Collect news from variety of reliable sources to determine what to trust, what to disregard

Collect news from variety of reliable sources to determine what to trust, what to disregard

By Margaret Colson
The Alabama Baptist

The headlines offer such hope: “Gargling with salt water or vinegar will eliminate the COVID-19 coronavirus from the throat of an infected person’s system.” (False.)

“Sipping water every 15 minutes will prevent a coronavirus infection.” (False.)

“Holding your breath is a simple self-check for coronavirus.” (False.)

Each of those headlines is an actual headline published on the internet, but health officials have debunked these and many others.

So, how can a consumer of information determine fact from fiction, especially in a time of so many unknowns?

And what should a Christian do if false information is being shared as fact?

Truth crisis

“Thanks to social media, we are in a truth crisis,” according to Janet Johnson, lecturer and researcher at the University of Texas at Dallas, writing an opinion column for The Dallas Morning News. While Johnson suggested the truth crisis was primarily the product of social media, the truth crisis may be more pervasive.

From social media posts to blogs to news websites, numerous information sources exist today on the internet.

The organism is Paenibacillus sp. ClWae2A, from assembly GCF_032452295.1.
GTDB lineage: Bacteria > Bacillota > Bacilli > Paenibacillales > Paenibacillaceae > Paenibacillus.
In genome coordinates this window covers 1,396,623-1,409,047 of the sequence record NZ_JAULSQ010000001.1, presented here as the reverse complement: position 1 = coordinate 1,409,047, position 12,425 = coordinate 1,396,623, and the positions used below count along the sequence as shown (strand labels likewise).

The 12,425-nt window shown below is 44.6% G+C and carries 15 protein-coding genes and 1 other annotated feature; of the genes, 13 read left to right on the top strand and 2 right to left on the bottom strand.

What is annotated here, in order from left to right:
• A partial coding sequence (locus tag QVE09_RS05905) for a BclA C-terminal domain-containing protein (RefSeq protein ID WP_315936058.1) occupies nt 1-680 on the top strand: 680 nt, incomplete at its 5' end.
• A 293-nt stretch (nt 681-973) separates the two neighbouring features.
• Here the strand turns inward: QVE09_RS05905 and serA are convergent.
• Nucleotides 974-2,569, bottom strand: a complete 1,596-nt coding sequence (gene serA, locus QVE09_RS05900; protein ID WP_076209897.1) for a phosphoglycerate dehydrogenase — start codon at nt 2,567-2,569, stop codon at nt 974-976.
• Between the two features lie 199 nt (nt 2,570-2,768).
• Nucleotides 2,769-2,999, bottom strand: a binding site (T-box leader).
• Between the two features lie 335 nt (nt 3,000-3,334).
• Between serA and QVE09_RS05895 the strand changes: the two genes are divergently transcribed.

“Until 25 years ago, mass communication was reserved only for professionals, but today, anyone … regardless of credentials, can play journalist,” said Gyromas Newman, associate professor of communication at University of Mobile.

The internet, he said, “changed everything. The problem is there is very little accountability on the internet.”

Michael Clay Carey, assistant professor of journalism and mass communication at Samford University in Birmingham, agrees.

“Internet access, social media and mobile technologies have made it much easier for anyone who has access to spread information,” he said. “That often works for the betterment of communities, but it also makes it easier for inaccurate or incomplete information to spread. Misinformation and propaganda have been around for a long time, but we are more likely to encounter it today because of the ease and speed with which it can spread.

“That puts a lot more pressure on us as individuals to be thoughtful consumers of information we encounter,” Carey said.

Tips for discerning

“Fortunately, the same online environment that proliferates misinformation also makes fact-checking easy,” Newman said. He offers four tips for discerning fact from fiction.

1. Determine the source of the information. Newman advises identifying the author of the information, considering the kind of website where the information is published and even looking for basic grammatical errors.

“If you can’t find the original source of the information or claims you’re reading, that should be a huge red flag,” Newman said. “Reputable organizations will — or at least should — be transparent about the origin of the facts they present. If the ‘source’ of a suspicious or inflammatory claim is just a link to another blog post where that claim appears, then I’d be wary.”

2. Make sure you understand the purpose of what you’re reading. For example, some websites are satirical in nature. Those stories are not intended to be taken as “legitimate news.” Further, he said, “Some sources may openly promote a certain ideology. If so, be cautious.”